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Deka Lake fire hall off-limits to community

The Cariboo Regional District abandons plans to investigate dual-use options
Cariboo Regional District. (Monica Lamb-Yorski photo).

The Deka Lake and District Volunteer Fire Hall will not be available for community use following an abrupt vote by the Cariboo Regional District board last week that reversed its earlier decision to explore dual-use options for the facility.

Deka Lake Volunteer Fire Department chief Al Boyce spoke about the use of the hall at an in-camera CRD meeting Friday.

The details of the conversation were not made public but CRD Chief Administrative Officer John MacLean confirmed Tuesday that plans to explore dual-use options of the hall were now off the table.

“The board is resolved to dedicate the Deka Lake Fire Department hall for fire purposes only,” MacLean said. “We are not going to look at dual-use options.”

The news came as a shock to members of the Deka Lake and District Ratepayers Association, who have been pushing for access to the upper hall since August when they were told by Boyce and the CRD that community members could no longer use the space for events and gatherings.

More than a dozen ratepayer members attended Friday’s board meeting in Williams Lake to plead their case but were asked to leave when the in-camera portion of the meeting began.

Ratepayers secretary Chris McGregor told the Free Press that the group was “polite but angry” and were hoping to show the CRD that community use of the hall was supported by “more than just two people.”

“They were upset we were there and we were upset that we didn’t get to ask questions,” McGregor said, noting that when one member said he wouldn’t leave, Chair Margo Wagner threatened to phone the police.

McLean said he would not comment on whether or not a call to the police was considered.

“A group of people came in, they weren’t on the agenda and they weren’t an approved delegation,” he said. “The board got to the part of the business that was in camera and they were asked to leave and they left.”

Willow Macdonald, area director for Lone Butte - Interlakes, tabled a motion to keep Boyce’s discussion with the board open to the public but it was defeated.

The use of the upper hall space has been discussed several times at the CRD since it first came to light in August when community members were told the property was off-limits to the public.

According to documents provided by the ratepayers, members were initially told by Boyce and other fire department members that the space was needed for department training.

When brought to the CRD for discussion - including a passionate plea by Macdonald to allow the community to use the space after more than a year of COVID isolation - CRD staff said it was a matter of liability that the hall was not up to code for dual-use occupancy.

In March, the board voted to direct staff to explore what would need to be upgraded in order to bring the hall up to dual-occupancy code.

READ MORE: CRD considers upgrading Deka Lake fire hall for dual-use

Longtime Deka resident and ratepayers treasurer Lorna Wiebe said the hall was originally built and funded in the early 1980s by members of the community as a fire hall and community centre. The hall and the 14-acre property was taken over by the CRD in 1998 and at that time became funded by taxes.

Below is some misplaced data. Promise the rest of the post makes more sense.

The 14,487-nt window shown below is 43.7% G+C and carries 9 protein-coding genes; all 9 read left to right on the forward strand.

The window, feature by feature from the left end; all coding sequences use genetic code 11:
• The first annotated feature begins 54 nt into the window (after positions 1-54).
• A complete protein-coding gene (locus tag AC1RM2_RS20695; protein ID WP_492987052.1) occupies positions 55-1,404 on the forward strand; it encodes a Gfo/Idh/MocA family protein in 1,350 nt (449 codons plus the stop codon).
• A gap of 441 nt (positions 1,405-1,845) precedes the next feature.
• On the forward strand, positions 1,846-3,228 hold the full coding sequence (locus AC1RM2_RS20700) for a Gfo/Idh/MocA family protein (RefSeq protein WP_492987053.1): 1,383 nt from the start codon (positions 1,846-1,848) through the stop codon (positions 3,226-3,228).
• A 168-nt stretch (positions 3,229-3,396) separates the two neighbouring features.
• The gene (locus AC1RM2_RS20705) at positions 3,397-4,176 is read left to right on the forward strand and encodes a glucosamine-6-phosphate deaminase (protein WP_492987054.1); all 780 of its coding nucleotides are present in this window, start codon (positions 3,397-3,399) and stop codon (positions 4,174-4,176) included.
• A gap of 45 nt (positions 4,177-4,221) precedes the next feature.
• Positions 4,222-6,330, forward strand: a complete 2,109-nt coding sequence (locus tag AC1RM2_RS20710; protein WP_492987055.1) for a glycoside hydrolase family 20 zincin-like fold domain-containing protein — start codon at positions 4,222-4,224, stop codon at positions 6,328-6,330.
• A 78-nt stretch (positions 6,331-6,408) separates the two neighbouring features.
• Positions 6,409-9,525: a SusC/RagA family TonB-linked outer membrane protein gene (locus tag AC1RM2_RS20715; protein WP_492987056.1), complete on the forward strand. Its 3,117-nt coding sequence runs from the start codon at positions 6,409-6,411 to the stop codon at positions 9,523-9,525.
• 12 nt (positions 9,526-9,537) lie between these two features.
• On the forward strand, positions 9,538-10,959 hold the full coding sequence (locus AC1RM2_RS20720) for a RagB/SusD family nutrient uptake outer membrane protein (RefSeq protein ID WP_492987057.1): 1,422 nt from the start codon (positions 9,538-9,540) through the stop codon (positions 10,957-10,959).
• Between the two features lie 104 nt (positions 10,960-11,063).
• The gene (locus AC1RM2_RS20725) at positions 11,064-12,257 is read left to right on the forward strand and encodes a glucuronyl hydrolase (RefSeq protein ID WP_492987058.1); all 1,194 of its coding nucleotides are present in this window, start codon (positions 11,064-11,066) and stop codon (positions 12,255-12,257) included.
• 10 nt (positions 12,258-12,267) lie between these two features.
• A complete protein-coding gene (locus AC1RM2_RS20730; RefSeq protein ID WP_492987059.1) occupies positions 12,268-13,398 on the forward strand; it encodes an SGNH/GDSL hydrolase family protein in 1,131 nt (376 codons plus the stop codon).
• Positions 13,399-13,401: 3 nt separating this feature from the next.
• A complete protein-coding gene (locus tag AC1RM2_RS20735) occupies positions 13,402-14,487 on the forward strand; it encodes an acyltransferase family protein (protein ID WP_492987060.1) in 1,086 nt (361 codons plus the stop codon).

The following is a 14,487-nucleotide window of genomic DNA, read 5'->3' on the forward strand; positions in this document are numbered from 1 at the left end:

Wiebe said activities such as bingo and fitness classes have taken place at the upper hall for many years with no issues, and that groups using the space have always been mindful of fire department business taking precedence.

“The original purpose was to build that hall so we had a community centre,” Wiebe said. “If it was strictly to be a fire hall, why did they allow men’s and women’s washrooms? Why did they put a kitchen in, why did they put a bar in?”

Wiebe said she didn’t understand why, if it’s an issue of safety and liability, the CRD is not also clamping down on other halls - like the Mountain Spruce Hall at Sulphurous Lake - that are also not up to dual-occupancy standards.

“It’s just not fair,” she said, noting the issue has caused some major strife within the community. “After all these years of being able to do stuff and just bang - it’s gone.”

MacLean said the CRD will be undertaking an “examination” of all their halls to ensure they are up to code and safe for public use.

In addition to not being able to hold activities in the upper hall, the ratepayers have been told they have to remove a large Sea-Can that is used to collect recyclables from the community to help fund improvements in the area.

McGregor said they would not be doing so until they had received an official eviction notice from the CRD. MacLean said an official notice would be forthcoming.

Lack of communication from the CRD on the issue has been one of the biggest concerns over the past several months for Macdonald, who said the way it has been handled is “not good public policy.”

“I’ve always wanted the CRD to talk to my community, to actually stand up and say, ‘this is what we’re doing, this is why and this is how we’re going to work with you in the future to help,’” Macdonald said. “Nobody ever did that for nine months, and that’s what I object to.”

The ratepayers’ executive will be meeting within the next few weeks to determine the next steps on behalf of the community. A survey sent out to community members in Deka Lake asking if residents want the executive to continue working towards regaining access to the upper hall received 246 responses in support and seven opposed.

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